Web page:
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Dollar Rises as Markets Temper Hopes on Trade, Brexit

Investing.com -- The dollar was slightly higher and the British pound stumbled at the start of the week, on lingering doubts about the outlook for the world economy as the market takes a closer look at the much-hyped breakthroughs on the U.S.-China trade dispute and on Brexit.


Risk appetite had leapt on Friday after the U.S. and China announced a “roadmap to a phase 1 agreement” which included the suspension of a tariff increase planned for this week and a commitment from China to buy more U.S. agricultural produce.

At heart, though, the agreement was nothing more than a month-long standstill agreement, analysts at Nordea Markets warned.

“We will carefully remind you that such a “promise” is worth nothing at all, and currently it looks more likely that running for president on an anti-Chinese agenda is better/smarter (for re-election purposes) than doing the opposite,” Martin Enlund and his analyst team wrote in a weekly preview.


The effects of the trade dispute on China’s were on display again in weaker-than-expected trade data from China overnight, which showed the sharpest drop in imports since 2016. Enlund and his team noted that the yuan would need to fall to 7.30 to the dollar to neutralize the effect of existing tariffs on the economy. However, the “phase-1 agreement”, along with reports of a planned VAT tax cut for Chinese manufacturers, was still enough to send both the offshore and mainland yuan rates to their highest since August on Monday.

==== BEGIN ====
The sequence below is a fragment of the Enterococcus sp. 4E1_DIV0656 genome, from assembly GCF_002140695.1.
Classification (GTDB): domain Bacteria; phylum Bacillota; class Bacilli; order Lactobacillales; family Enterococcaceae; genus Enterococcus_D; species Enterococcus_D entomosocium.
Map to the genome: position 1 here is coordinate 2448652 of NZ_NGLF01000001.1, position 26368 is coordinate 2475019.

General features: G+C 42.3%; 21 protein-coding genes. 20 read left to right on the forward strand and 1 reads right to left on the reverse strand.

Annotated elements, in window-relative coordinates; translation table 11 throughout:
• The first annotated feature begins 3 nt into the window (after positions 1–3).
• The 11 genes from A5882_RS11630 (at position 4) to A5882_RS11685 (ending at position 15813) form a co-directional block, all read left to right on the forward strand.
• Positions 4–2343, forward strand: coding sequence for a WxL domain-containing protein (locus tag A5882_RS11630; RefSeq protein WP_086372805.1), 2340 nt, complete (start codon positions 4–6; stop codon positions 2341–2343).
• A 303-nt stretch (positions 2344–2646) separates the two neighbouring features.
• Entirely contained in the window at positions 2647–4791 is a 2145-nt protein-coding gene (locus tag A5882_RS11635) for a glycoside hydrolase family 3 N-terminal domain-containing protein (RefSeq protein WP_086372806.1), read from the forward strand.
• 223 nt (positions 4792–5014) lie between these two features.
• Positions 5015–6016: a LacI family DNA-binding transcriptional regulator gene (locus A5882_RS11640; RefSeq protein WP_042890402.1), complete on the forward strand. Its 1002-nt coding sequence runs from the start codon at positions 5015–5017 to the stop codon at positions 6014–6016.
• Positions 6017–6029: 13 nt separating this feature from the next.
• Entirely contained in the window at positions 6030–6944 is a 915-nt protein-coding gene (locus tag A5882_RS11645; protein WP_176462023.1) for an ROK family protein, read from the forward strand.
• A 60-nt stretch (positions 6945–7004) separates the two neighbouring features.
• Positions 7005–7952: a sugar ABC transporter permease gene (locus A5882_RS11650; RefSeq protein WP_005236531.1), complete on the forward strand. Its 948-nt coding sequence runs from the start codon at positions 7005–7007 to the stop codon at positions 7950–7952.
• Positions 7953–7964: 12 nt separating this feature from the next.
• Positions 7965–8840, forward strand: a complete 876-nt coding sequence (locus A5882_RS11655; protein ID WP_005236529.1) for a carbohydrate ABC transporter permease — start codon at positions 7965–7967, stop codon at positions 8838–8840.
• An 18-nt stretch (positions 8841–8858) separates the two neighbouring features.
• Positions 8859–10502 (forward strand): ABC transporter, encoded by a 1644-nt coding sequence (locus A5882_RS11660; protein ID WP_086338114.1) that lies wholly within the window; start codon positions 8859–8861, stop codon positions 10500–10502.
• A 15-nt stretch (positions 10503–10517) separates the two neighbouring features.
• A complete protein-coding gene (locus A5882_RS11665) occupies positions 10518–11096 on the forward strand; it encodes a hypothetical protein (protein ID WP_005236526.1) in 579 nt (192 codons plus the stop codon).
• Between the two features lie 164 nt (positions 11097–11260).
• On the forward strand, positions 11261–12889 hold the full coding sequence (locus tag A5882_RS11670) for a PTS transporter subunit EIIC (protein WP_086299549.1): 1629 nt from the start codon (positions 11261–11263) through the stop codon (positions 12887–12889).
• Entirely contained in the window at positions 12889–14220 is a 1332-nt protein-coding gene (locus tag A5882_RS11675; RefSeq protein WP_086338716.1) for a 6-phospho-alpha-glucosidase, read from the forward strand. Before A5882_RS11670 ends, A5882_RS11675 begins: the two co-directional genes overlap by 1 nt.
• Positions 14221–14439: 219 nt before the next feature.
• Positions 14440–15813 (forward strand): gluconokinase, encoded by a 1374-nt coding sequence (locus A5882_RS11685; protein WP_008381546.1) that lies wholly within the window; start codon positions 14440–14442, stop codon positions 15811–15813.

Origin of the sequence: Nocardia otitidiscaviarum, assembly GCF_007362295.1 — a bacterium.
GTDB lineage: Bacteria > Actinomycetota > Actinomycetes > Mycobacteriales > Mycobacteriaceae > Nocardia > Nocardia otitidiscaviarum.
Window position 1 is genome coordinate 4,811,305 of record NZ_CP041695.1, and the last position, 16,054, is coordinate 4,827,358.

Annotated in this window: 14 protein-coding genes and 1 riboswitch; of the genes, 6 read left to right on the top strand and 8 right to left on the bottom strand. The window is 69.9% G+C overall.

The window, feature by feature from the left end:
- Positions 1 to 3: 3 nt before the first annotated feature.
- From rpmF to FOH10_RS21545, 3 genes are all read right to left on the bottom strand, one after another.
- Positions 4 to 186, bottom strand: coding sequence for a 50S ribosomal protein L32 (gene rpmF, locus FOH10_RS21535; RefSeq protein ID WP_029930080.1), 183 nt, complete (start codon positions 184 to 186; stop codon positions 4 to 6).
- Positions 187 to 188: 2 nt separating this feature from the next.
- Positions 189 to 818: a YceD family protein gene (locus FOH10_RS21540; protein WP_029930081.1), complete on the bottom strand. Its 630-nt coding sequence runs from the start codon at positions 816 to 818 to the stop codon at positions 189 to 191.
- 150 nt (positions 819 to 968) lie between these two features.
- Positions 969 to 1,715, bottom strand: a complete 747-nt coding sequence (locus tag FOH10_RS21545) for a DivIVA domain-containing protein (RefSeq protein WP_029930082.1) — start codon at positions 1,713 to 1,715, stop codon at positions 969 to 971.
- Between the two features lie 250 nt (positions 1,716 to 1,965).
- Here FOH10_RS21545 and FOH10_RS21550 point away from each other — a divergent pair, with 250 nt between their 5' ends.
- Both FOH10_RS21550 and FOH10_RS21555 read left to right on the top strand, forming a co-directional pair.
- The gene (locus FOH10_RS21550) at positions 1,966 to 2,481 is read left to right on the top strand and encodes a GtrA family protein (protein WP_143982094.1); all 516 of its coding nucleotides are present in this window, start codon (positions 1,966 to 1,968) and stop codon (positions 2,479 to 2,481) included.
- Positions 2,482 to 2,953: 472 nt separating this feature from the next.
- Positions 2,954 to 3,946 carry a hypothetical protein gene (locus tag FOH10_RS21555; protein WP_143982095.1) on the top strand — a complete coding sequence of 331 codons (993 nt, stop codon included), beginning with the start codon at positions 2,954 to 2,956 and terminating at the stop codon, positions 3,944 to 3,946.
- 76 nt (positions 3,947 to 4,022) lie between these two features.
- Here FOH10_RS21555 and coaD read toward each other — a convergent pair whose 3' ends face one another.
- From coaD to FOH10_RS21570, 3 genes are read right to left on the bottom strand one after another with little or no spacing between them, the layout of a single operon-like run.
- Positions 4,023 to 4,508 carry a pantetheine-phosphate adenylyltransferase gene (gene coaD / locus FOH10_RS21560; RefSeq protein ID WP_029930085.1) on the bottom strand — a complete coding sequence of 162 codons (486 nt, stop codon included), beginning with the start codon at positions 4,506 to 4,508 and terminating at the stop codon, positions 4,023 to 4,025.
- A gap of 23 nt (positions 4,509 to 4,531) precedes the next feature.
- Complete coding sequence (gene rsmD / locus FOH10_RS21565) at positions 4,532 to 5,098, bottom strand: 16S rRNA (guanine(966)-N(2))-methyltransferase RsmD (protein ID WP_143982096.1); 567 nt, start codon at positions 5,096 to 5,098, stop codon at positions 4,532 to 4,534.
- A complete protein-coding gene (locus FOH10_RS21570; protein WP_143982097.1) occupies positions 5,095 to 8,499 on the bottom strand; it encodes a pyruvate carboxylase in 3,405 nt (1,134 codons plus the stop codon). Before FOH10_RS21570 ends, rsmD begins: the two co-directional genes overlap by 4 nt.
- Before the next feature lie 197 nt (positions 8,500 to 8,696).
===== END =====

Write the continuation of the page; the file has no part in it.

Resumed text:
By 3:45 AM ET (0745 GMT), the dollar index, which measures the greenback against a basket of developed market currencies, was up 0.2% at 98.213, marking gains against higher-yielding currencies but modest declines against havens such as the yen and Swiss franc. EUR/USD was down 0.2% at $1.1019.


Another factor dampening sentiment was the cool reaction from the EU to the U.K.’s proposals on resolving the Irish border-related elements of the Brexit Withdrawal Agreement. The EU’s top negotiator Michel Barnier reportedly told EU diplomats at the weekend that the proposals represented an “untested” risk that were not acceptable, according to The Guardian.


The pound, which staged its biggest one-day rally in more than two years on Friday, fell back over half a percent against the dollar and euro in early trade in Europe Monday. By 3:45 AM ET, cable was at $1.2583, down 0.5% on the day, while EUR/GBP was up 0.4% at 0.8755.


A paper released at the weekend by the UK in a Changing Europe observed that, even if the U.K.’s latest proposals were accepted, Prime Minister Boris Johnson’s proposals still promised a substantial hit to the U.K. economy. It said the deal could leave per capita British gross domestic product as much as 6.4% below where it would be if it remained in the EU, on a 10-year horizon. That compares with an estimated 4.9% hit from the deal negotiated by Johnson's predecessor, Theresa May.

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